This week is Holy Week. Once again, we find ourselves spending this special time at home, unable to carry out treasured Filipino traditions.
For many, what matters most is being able to spend time reflecting on and uniting oneself with the passion of Jesus Christ. With younger children, a bit of creativity can be very helpful in painting a clearer picture of what this season means and how it affects them.
This time can serve as an opportunity to deepen our children’s understanding of the foundation of the Christian faith. We can also use it to let them see why we live out the rest of the year faithful to the teachings of Jesus on humility, service and love and why we always look toward the joys and promises of hope.
I recently saw the cutest photo of the Last Supper on thepurposefulmom.com. It consisted of two egg cartons put together so that there are enough “seats” side by side. On each “seat” was a cutout photo of the 12 disciples with Jesus in the middle.
This would serve as a fun kickoff activity to the next four days. There are so many stories to tell, such as the betrayal of Judas, Peter’s promise to never deny Jesus and his eventual denial, and Jesus’ agony in the garden of Gethsemane. This will also set the stage for the events of that evening.
In previous years, many of us would have spent Thursday night at Mass, watching the priest wash the feet of the Eucharistic ministers. This year, you can attend Mass online, with almost each parish and local Catholic school now celebrating Masses on their Facebook or YouTube page.
You can recreate this special tradition at home with the parent washing the feet of the children and live-in household staff. By explaining the meaning behind the action, our children can have a deeper appreciation of both the traditional act and the meaning behind it.
After Mass, a Visita Iglesia would have been the next step. Visita Iglesia is a visit to seven churches. A quick Google search for online Visita Iglesia will result in several virtual tours of our beloved local churches. You can also go to the Everest Academy Manila official YouTube channel.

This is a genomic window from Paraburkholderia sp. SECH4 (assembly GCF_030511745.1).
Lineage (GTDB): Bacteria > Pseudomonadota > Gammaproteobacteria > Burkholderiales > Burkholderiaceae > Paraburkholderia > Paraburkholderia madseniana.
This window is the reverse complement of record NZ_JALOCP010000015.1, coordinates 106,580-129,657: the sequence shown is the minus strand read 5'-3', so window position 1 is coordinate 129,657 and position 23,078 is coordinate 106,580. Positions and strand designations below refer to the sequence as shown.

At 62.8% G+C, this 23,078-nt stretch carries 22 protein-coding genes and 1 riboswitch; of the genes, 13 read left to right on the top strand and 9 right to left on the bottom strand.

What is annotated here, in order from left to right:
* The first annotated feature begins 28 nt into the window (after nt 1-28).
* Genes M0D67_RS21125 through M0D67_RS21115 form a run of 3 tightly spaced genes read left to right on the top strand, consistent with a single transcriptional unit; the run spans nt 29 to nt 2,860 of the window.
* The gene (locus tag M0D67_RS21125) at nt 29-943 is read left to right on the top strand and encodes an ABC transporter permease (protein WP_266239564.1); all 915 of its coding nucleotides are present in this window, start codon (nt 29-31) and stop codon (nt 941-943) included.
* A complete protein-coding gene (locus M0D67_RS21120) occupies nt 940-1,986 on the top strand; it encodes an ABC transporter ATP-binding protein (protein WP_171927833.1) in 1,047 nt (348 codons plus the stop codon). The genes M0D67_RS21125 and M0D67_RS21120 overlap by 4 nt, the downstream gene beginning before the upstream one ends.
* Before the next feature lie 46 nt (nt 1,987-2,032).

Or, you can get creative and make your own stations at home.
Making your own Stations of the Cross is a lot easier and simpler now with numerous free printable sheets online. There are also websites such as reallifeathome.com where you can download the template and have your children color each page.As you color, you can discuss the meaning of each station with your children. You can then explain what happened in an age-appropriate manner. Refrain from sugarcoating so as not to take away from the gravity of the truth.
Later, as you do the Stations of the Cross in your “churches” at home, you can try to relate each station to your children’s daily lives. You can also ask them to share their own personal reflections, on how they can relate or prayer intentions, if they would like to do so.
Good Friday is a traditionally somber day. During my childhood, we were even prohibited from laughing. There were many superstitions mixed with the day, and we were even told not to play rough as accidents were known to happen at 3 p.m. onward.
I look back and wonder if those were just a way to keep us noisy kids quiet and behaved during a sacred day of prayer.
I think the children of today are not as gullible and we are better off sticking to the facts of the day.